The New Zealand Railways Magazine, Volume 7, Issue 7 (December 1, 1932)
The Morris Track-layer
The Morris Track-layer.
Mechanical appliances for track repair and maintenance are being increasingly employed by railways in every land. These enable operations to be more expeditiously and economically performed, page 23 and are in line with the general trend for the increasing utilisation of machinery in every industry.
Among the more important appliances favoured, there may be mentioned the Morris track-layer; petrol-electric welding appliances and grinders for the building up of worn parts of crossing work; petrol-operated drilling and rail cutting machines; petrol-driven screwing and boring machines for holing sleepers and screwing in chair screws; mechanical tampers; and specially designed tip wagons for rail conveyance.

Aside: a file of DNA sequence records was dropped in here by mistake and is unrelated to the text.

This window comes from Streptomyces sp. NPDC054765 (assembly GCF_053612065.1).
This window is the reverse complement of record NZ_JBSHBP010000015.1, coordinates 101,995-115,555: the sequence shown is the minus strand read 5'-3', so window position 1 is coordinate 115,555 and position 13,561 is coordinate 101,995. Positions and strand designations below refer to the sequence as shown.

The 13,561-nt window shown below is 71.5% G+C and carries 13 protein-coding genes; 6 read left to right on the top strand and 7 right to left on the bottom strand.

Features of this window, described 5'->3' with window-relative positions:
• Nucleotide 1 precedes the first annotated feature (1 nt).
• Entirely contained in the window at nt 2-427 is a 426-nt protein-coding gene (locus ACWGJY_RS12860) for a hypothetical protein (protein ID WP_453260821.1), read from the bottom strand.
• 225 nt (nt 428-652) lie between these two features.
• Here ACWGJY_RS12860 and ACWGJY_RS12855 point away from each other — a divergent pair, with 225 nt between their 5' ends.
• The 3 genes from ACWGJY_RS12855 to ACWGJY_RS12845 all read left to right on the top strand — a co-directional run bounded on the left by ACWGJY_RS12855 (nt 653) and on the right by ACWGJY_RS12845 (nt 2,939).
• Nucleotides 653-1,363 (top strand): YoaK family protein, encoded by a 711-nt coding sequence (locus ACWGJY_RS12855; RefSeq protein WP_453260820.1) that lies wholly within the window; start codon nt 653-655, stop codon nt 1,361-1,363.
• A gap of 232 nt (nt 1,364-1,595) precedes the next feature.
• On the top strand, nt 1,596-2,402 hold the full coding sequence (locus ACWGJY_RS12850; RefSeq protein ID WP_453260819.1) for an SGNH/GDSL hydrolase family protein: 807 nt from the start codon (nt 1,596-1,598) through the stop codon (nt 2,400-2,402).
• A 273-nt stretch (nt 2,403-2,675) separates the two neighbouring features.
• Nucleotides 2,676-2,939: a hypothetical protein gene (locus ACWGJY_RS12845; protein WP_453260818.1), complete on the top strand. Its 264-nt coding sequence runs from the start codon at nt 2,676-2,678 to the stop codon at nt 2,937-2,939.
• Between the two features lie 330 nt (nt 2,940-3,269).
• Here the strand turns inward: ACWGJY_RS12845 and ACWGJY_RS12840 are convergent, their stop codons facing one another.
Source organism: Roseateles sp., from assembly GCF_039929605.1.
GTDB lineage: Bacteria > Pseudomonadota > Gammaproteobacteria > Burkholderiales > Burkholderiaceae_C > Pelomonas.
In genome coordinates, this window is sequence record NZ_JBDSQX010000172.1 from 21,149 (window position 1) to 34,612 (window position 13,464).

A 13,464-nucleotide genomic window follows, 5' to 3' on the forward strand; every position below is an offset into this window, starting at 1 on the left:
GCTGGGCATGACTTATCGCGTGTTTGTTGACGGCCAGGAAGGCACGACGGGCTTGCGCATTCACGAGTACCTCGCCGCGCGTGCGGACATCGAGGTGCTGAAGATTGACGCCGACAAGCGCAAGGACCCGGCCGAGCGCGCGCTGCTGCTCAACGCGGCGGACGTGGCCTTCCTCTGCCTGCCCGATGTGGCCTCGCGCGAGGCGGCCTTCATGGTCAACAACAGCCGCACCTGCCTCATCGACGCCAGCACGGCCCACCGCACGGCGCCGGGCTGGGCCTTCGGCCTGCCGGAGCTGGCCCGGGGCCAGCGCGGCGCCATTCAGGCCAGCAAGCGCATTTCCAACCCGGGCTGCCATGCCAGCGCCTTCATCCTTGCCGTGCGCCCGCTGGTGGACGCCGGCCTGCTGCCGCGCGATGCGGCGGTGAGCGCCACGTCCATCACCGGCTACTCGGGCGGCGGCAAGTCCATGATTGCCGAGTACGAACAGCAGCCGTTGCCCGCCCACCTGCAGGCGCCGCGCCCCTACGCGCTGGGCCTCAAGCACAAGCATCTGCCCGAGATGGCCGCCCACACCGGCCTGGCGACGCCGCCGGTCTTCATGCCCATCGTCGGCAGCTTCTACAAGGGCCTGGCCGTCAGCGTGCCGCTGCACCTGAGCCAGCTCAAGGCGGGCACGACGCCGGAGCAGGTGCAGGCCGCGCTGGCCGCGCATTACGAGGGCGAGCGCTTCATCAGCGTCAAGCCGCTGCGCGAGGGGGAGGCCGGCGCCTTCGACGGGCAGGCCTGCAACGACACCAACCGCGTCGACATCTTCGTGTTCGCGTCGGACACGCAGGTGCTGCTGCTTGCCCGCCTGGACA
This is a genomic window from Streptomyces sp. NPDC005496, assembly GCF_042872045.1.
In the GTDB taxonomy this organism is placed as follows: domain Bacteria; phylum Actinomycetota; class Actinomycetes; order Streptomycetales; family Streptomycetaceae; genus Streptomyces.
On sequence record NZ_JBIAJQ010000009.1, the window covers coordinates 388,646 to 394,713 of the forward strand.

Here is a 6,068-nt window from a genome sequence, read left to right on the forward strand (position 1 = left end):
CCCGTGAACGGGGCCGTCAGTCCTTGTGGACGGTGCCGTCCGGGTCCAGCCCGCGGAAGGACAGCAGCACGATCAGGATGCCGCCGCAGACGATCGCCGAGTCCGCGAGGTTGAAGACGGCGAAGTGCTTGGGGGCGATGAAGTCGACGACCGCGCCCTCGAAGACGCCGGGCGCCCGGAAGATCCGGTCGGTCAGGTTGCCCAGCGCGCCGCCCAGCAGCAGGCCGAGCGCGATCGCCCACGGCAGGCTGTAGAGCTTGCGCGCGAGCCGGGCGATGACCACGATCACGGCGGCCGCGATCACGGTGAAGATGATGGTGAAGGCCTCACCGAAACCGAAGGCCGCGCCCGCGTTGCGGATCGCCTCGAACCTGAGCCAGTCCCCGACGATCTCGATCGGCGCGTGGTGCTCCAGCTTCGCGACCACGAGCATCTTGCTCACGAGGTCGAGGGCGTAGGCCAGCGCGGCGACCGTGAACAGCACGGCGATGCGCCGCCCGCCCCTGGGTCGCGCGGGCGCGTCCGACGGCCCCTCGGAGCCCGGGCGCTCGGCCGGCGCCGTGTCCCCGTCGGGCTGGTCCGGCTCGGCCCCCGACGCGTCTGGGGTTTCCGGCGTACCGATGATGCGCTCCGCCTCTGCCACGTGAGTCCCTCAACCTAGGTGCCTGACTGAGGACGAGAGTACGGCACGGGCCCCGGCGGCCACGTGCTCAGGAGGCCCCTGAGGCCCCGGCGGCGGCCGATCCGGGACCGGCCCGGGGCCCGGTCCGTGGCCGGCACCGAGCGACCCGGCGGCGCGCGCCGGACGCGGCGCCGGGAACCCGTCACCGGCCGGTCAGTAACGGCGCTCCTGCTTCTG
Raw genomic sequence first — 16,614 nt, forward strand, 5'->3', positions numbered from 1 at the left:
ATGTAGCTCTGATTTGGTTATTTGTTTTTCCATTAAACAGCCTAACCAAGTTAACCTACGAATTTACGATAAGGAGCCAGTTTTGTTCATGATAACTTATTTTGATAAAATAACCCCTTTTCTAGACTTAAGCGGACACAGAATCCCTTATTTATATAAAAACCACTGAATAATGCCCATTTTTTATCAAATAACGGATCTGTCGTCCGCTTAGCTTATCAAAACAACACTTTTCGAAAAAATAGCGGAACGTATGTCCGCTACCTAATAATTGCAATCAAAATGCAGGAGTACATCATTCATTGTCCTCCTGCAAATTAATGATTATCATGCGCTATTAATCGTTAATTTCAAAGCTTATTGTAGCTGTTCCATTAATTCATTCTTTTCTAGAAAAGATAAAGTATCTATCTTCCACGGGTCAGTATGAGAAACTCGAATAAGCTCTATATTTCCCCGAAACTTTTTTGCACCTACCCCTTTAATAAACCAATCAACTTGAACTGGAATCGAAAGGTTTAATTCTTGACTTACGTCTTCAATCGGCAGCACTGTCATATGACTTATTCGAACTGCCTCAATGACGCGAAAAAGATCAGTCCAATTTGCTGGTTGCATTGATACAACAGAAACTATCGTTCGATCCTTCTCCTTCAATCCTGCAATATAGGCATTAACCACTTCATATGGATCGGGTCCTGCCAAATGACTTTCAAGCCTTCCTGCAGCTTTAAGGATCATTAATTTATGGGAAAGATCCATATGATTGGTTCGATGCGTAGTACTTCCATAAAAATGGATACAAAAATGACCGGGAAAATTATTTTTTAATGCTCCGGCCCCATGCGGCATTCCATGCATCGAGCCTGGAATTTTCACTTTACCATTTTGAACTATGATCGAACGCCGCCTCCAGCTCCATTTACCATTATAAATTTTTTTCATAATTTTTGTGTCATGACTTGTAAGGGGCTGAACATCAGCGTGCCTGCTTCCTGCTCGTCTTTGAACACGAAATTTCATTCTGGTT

On the L. and N.E. Railway a petrol-driven ballast riddle is in experimental use. This consists of a 1 ¾ h.p. Villiers two-stroke petrol engine of light motorcycle type, driving, by means of a chain, a vertical shaft, at the top of which is a cam connected to the underside of an inclined riddle. The riddle movement is semi-rotary, directly backwards and forwards at the low end, with a circular movement at the elevated end, due to the action of the cam. Under the screen there is fitted a loose steel reversible container to collect the waste material. The clean stone is shaken off the end of the screen into a second container. The apparatus is mounted on a wooden frame, and the whole outfit is readily moved from place to place.